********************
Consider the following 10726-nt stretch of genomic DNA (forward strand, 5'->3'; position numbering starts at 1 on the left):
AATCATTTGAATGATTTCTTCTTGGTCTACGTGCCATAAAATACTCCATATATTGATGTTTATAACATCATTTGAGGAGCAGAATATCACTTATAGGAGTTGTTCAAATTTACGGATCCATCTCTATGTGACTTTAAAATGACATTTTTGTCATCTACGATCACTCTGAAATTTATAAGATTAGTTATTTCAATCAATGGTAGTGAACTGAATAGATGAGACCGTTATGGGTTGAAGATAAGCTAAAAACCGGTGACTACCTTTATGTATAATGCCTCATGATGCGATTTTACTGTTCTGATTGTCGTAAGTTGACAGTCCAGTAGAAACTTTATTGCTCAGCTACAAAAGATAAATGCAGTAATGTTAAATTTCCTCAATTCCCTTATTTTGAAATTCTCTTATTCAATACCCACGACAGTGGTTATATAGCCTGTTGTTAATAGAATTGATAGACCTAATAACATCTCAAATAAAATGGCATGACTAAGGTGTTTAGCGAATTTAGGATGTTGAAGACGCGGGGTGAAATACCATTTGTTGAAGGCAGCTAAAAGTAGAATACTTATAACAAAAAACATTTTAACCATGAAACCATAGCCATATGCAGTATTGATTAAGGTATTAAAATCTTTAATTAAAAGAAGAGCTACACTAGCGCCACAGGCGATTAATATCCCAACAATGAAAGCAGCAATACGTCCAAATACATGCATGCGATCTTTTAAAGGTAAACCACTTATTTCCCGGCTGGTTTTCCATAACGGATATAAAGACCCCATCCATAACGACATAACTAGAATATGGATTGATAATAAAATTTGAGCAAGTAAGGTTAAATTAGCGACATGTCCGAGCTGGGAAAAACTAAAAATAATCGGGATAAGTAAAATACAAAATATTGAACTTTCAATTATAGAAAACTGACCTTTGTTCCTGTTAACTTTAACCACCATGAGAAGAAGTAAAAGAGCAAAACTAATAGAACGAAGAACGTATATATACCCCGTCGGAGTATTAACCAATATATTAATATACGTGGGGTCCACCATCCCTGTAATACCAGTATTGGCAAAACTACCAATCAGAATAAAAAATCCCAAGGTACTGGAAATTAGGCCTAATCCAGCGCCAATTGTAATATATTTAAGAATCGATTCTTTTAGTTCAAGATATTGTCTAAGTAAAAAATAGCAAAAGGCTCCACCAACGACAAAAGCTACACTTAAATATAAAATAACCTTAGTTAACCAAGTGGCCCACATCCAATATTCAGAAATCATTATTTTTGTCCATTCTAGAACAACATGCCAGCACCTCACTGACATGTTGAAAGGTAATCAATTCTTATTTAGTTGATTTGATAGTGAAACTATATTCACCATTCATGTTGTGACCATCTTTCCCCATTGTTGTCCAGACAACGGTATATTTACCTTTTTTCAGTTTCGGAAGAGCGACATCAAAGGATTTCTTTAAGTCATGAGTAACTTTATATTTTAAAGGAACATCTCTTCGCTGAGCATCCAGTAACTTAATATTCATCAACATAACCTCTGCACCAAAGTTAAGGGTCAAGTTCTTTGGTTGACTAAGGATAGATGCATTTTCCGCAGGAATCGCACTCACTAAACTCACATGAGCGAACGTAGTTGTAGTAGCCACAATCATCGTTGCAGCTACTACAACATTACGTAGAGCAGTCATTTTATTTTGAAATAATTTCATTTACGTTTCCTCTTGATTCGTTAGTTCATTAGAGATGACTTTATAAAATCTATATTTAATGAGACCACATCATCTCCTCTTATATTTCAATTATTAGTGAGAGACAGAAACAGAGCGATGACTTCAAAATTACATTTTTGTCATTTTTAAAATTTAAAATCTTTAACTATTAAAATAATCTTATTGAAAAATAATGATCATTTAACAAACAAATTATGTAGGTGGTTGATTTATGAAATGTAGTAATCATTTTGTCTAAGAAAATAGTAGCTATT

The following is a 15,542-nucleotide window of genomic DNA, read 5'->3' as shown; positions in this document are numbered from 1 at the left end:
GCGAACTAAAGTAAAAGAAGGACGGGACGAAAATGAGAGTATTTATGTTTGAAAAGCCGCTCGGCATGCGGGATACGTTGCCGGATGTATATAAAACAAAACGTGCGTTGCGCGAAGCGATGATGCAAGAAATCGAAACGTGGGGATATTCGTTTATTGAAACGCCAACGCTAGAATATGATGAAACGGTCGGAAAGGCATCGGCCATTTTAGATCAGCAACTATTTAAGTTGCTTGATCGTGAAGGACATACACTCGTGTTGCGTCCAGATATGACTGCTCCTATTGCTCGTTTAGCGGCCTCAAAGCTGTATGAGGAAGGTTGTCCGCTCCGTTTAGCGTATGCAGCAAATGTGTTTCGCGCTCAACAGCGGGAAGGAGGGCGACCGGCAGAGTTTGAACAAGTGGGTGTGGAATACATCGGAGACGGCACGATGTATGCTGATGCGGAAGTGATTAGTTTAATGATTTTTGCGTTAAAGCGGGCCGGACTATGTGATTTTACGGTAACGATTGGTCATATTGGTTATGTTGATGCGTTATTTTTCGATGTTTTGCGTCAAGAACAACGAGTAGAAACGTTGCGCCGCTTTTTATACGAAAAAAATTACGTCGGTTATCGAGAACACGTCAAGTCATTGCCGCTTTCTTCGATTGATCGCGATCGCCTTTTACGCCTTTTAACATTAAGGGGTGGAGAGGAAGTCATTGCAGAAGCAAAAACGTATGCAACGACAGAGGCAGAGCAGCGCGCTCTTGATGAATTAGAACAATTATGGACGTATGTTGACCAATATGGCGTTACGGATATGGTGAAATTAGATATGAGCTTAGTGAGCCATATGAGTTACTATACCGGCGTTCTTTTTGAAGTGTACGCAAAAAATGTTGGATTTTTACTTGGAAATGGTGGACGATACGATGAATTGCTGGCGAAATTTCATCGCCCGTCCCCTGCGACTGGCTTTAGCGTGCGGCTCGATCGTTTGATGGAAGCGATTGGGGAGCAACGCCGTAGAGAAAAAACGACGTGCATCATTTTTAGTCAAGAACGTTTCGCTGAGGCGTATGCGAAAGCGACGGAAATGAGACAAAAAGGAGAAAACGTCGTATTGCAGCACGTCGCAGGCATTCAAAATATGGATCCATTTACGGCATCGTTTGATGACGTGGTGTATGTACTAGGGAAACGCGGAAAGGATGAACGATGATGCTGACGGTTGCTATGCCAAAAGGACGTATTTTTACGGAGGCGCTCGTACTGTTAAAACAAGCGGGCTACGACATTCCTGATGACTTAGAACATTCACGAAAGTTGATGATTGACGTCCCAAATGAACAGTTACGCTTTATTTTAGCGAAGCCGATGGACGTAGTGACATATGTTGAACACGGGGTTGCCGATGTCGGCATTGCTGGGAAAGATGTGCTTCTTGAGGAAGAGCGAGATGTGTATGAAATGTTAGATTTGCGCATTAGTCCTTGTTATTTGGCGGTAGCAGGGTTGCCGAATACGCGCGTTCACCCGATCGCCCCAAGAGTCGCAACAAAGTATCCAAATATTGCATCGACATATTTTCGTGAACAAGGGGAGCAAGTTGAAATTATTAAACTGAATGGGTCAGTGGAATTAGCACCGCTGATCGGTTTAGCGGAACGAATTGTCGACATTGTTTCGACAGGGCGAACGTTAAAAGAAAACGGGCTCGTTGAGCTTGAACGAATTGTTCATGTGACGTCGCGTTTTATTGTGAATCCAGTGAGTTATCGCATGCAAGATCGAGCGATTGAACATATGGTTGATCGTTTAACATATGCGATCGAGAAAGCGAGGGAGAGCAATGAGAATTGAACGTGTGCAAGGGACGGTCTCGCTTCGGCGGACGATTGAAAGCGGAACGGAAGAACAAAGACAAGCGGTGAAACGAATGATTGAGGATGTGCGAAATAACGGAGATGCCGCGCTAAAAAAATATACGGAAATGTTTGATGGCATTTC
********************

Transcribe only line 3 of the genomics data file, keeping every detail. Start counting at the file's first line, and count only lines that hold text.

The following is a 15,542-nucleotide window of genomic DNA, read 5'->3' as shown; positions in this document are numbered from 1 at the left end: